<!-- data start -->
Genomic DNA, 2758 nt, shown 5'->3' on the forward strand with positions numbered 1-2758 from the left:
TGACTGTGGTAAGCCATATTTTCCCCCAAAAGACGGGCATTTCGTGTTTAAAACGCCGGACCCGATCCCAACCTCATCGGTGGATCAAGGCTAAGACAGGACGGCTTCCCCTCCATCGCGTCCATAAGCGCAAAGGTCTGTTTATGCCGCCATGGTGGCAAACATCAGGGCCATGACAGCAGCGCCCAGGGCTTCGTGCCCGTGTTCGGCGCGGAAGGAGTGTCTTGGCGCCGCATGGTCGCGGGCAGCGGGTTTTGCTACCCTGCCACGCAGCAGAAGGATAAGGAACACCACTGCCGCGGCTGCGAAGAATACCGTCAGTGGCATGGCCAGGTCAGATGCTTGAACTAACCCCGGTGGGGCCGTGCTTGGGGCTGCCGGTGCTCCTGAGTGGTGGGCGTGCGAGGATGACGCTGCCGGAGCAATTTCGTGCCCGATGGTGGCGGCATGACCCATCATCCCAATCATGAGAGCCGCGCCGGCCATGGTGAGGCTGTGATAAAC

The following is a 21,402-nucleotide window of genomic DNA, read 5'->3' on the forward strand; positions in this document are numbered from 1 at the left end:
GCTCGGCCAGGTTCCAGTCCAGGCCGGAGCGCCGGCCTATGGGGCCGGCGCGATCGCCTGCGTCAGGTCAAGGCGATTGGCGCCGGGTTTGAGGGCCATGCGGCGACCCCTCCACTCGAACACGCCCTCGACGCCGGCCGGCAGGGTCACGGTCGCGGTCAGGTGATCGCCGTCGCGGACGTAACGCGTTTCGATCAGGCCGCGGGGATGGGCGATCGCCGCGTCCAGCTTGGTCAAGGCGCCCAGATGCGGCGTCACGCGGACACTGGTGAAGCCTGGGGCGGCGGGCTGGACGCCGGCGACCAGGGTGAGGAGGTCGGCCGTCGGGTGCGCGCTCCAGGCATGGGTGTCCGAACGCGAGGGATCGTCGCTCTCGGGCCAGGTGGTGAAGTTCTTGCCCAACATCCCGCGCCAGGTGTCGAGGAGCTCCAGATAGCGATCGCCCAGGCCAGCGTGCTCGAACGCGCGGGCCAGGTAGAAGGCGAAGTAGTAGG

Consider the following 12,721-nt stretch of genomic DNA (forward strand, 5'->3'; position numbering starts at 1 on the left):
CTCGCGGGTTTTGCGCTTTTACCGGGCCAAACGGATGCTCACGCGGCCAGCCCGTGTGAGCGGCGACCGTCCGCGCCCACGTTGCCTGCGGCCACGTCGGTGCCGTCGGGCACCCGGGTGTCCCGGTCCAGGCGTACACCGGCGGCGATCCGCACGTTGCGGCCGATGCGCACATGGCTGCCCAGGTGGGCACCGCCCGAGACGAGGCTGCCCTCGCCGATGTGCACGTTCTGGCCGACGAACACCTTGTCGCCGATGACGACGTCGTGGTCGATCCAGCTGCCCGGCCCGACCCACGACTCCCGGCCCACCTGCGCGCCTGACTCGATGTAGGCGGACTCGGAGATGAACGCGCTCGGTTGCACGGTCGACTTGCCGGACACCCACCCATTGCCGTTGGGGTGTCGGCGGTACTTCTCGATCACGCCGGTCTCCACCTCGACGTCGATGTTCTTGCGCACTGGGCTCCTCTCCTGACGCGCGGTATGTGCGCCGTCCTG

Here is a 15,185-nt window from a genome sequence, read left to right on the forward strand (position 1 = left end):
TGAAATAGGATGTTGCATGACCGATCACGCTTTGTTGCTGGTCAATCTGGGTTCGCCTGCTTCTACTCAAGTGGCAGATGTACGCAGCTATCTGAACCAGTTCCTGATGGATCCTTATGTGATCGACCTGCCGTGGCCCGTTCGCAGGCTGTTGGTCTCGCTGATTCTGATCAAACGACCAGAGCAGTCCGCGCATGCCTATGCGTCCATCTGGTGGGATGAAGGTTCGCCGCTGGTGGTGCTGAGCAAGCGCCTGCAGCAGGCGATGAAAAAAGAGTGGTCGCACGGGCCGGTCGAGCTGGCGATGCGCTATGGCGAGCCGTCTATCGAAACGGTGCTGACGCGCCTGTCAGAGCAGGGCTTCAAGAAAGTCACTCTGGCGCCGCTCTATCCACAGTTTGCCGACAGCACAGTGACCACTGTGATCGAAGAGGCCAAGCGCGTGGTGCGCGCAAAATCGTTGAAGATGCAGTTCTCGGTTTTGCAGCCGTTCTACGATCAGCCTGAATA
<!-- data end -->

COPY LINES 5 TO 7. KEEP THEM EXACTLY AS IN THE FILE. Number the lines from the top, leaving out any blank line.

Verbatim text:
Consider the following 12,721-nt stretch of genomic DNA (forward strand, 5'->3'; position numbering starts at 1 on the left):
CTCGCGGGTTTTGCGCTTTTACCGGGCCAAACGGATGCTCACGCGGCCAGCCCGTGTGAGCGGCGACCGTCCGCGCCCACGTTGCCTGCGGCCACGTCGGTGCCGTCGGGCACCCGGGTGTCCCGGTCCAGGCGTACACCGGCGGCGATCCGCACGTTGCGGCCGATGCGCACATGGCTGCCCAGGTGGGCACCGCCCGAGACGAGGCTGCCCTCGCCGATGTGCACGTTCTGGCCGACGAACACCTTGTCGCCGATGACGACGTCGTGGTCGATCCAGCTGCCCGGCCCGACCCACGACTCCCGGCCCACCTGCGCGCCTGACTCGATGTAGGCGGACTCGGAGATGAACGCGCTCGGTTGCACGGTCGACTTGCCGGACACCCACCCATTGCCGTTGGGGTGTCGGCGGTACTTCTCGATCACGCCGGTCTCCACCTCGACGTCGATGTTCTTGCGCACTGGGCTCCTCTCCTGACGCGCGGTATGTGCGCCGTCCTG

Here is a 15,185-nt window from a genome sequence, read left to right on the forward strand (position 1 = left end):